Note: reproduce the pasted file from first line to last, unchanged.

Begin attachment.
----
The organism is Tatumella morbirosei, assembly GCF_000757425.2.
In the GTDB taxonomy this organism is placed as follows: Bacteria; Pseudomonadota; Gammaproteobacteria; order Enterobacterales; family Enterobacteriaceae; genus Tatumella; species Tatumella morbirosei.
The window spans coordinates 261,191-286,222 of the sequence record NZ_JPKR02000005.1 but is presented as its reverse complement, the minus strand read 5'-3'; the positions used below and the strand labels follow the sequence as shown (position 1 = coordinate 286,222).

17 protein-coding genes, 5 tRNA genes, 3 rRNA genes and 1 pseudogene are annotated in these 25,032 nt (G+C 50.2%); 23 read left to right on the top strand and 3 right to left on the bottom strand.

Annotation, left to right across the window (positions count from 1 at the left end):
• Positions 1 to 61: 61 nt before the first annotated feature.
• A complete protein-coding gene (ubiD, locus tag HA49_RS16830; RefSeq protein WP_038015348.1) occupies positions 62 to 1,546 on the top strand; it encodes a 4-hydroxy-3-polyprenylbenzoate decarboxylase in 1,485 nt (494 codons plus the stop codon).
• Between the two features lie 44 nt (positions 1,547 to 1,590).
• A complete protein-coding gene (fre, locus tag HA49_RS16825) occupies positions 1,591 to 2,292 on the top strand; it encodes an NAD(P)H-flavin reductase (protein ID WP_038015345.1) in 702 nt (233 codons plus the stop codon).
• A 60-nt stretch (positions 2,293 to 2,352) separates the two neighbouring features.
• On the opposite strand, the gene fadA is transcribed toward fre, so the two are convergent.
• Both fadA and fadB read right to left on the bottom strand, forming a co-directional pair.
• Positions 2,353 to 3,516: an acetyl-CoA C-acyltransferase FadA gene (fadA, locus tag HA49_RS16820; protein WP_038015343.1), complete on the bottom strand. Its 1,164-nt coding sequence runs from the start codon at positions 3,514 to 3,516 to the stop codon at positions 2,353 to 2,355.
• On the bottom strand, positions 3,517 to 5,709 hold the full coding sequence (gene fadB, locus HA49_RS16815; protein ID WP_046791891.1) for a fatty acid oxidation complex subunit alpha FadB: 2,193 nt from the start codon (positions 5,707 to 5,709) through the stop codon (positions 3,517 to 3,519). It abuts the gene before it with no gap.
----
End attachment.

The organism is Tatumella morbirosei, assembly GCF_000757425.2.
In the GTDB taxonomy this organism is placed as follows: Bacteria; Pseudomonadota; Gammaproteobacteria; order Enterobacterales; family Enterobacteriaceae; genus Tatumella; species Tatumella morbirosei.
The window spans coordinates 261,191-286,222 of the sequence record NZ_JPKR02000005.1 but is presented as its reverse complement, the minus strand read 5'-3'; the positions used below and the strand labels follow the sequence as shown (position 1 = coordinate 286,222).

17 protein-coding genes, 5 tRNA genes, 3 rRNA genes and 1 pseudogene are annotated in these 25,032 nt (G+C 50.2%); 23 read left to right on the top strand and 3 right to left on the bottom strand.

Annotation, left to right across the window (positions count from 1 at the left end):
• Positions 1 to 61: 61 nt before the first annotated feature.
• A complete protein-coding gene (ubiD, locus tag HA49_RS16830; RefSeq protein WP_038015348.1) occupies positions 62 to 1,546 on the top strand; it encodes a 4-hydroxy-3-polyprenylbenzoate decarboxylase in 1,485 nt (494 codons plus the stop codon).
• Between the two features lie 44 nt (positions 1,547 to 1,590).
• A complete protein-coding gene (fre, locus tag HA49_RS16825) occupies positions 1,591 to 2,292 on the top strand; it encodes an NAD(P)H-flavin reductase (protein ID WP_038015345.1) in 702 nt (233 codons plus the stop codon).
• A 60-nt stretch (positions 2,293 to 2,352) separates the two neighbouring features.
• On the opposite strand, the gene fadA is transcribed toward fre, so the two are convergent.
• Both fadA and fadB read right to left on the bottom strand, forming a co-directional pair.
• Positions 2,353 to 3,516: an acetyl-CoA C-acyltransferase FadA gene (fadA, locus tag HA49_RS16820; protein WP_038015343.1), complete on the bottom strand. Its 1,164-nt coding sequence runs from the start codon at positions 3,514 to 3,516 to the stop codon at positions 2,353 to 2,355.
• On the bottom strand, positions 3,517 to 5,709 hold the full coding sequence (gene fadB, locus HA49_RS16815; protein ID WP_046791891.1) for a fatty acid oxidation complex subunit alpha FadB: 2,193 nt from the start codon (positions 5,707 to 5,709) through the stop codon (positions 3,517 to 3,519). It abuts the gene before it with no gap.